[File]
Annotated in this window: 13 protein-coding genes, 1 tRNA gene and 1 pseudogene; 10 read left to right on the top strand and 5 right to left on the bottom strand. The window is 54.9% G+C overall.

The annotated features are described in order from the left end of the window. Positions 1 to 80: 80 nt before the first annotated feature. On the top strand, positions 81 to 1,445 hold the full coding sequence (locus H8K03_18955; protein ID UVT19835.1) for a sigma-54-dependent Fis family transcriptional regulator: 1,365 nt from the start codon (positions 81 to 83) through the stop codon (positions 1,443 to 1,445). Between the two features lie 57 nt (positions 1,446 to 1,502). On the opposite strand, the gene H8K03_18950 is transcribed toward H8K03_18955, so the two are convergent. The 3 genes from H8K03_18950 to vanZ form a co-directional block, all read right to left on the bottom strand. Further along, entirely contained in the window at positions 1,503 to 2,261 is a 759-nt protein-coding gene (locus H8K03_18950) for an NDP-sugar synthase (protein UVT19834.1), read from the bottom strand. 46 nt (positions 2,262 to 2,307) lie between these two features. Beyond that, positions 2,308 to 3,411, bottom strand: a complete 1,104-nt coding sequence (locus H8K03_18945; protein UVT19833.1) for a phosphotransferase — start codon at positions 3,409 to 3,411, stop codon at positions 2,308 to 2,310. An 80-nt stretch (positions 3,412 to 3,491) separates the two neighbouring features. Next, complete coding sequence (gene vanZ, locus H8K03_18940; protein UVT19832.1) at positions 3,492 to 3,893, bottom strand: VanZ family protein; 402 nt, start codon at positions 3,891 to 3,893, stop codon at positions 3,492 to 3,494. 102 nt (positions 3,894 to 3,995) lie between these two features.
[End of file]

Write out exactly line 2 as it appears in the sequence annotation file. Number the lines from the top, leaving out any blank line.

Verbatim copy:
The annotated features are described in order from the left end of the window. Positions 1 to 80: 80 nt before the first annotated feature. On the top strand, positions 81 to 1,445 hold the full coding sequence (locus H8K03_18955; protein ID UVT19835.1) for a sigma-54-dependent Fis family transcriptional regulator: 1,365 nt from the start codon (positions 81 to 83) through the stop codon (positions 1,443 to 1,445). Between the two features lie 57 nt (positions 1,446 to 1,502). On the opposite strand, the gene H8K03_18950 is transcribed toward H8K03_18955, so the two are convergent. The 3 genes from H8K03_18950 to vanZ form a co-directional block, all read right to left on the bottom strand. Further along, entirely contained in the window at positions 1,503 to 2,261 is a 759-nt protein-coding gene (locus H8K03_18950) for an NDP-sugar synthase (protein UVT19834.1), read from the bottom strand. 46 nt (positions 2,262 to 2,307) lie between these two features. Beyond that, positions 2,308 to 3,411, bottom strand: a complete 1,104-nt coding sequence (locus H8K03_18945; protein UVT19833.1) for a phosphotransferase — start codon at positions 3,409 to 3,411, stop codon at positions 2,308 to 2,310. An 80-nt stretch (positions 3,412 to 3,491) separates the two neighbouring features. Next, complete coding sequence (gene vanZ, locus H8K03_18940; protein UVT19832.1) at positions 3,492 to 3,893, bottom strand: VanZ family protein; 402 nt, start codon at positions 3,891 to 3,893, stop codon at positions 3,492 to 3,494. 102 nt (positions 3,894 to 3,995) lie between these two features.